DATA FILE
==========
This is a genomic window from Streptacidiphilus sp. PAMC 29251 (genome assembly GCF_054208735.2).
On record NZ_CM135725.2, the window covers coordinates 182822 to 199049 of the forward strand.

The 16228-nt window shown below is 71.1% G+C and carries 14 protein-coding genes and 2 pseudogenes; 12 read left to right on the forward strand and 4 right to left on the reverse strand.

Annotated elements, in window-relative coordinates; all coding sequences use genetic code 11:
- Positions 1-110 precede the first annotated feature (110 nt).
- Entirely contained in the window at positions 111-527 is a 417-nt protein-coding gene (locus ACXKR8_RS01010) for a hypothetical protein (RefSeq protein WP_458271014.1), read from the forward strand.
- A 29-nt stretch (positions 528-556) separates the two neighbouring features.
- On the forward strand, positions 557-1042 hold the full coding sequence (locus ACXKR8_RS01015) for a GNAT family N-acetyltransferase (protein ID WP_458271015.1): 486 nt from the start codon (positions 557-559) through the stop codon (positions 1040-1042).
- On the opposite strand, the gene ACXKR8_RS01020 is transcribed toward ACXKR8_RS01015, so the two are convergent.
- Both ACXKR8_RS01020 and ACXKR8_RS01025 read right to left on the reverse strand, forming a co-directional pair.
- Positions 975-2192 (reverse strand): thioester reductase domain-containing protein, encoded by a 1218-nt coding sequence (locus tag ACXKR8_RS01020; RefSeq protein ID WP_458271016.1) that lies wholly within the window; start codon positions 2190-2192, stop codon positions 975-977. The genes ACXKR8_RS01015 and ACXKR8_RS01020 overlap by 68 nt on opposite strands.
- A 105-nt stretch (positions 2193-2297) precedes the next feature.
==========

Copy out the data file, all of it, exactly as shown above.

This is a genomic window from Streptacidiphilus sp. PAMC 29251 (genome assembly GCF_054208735.2).
On record NZ_CM135725.2, the window covers coordinates 182822 to 199049 of the forward strand.

The 16228-nt window shown below is 71.1% G+C and carries 14 protein-coding genes and 2 pseudogenes; 12 read left to right on the forward strand and 4 right to left on the reverse strand.

Annotated elements, in window-relative coordinates; all coding sequences use genetic code 11:
- Positions 1-110 precede the first annotated feature (110 nt).
- Entirely contained in the window at positions 111-527 is a 417-nt protein-coding gene (locus ACXKR8_RS01010) for a hypothetical protein (RefSeq protein WP_458271014.1), read from the forward strand.
- A 29-nt stretch (positions 528-556) separates the two neighbouring features.
- On the forward strand, positions 557-1042 hold the full coding sequence (locus ACXKR8_RS01015) for a GNAT family N-acetyltransferase (protein ID WP_458271015.1): 486 nt from the start codon (positions 557-559) through the stop codon (positions 1040-1042).
- On the opposite strand, the gene ACXKR8_RS01020 is transcribed toward ACXKR8_RS01015, so the two are convergent.
- Both ACXKR8_RS01020 and ACXKR8_RS01025 read right to left on the reverse strand, forming a co-directional pair.
- Positions 975-2192 (reverse strand): thioester reductase domain-containing protein, encoded by a 1218-nt coding sequence (locus tag ACXKR8_RS01020; RefSeq protein ID WP_458271016.1) that lies wholly within the window; start codon positions 2190-2192, stop codon positions 975-977. The genes ACXKR8_RS01015 and ACXKR8_RS01020 overlap by 68 nt on opposite strands.
- A 105-nt stretch (positions 2193-2297) precedes the next feature.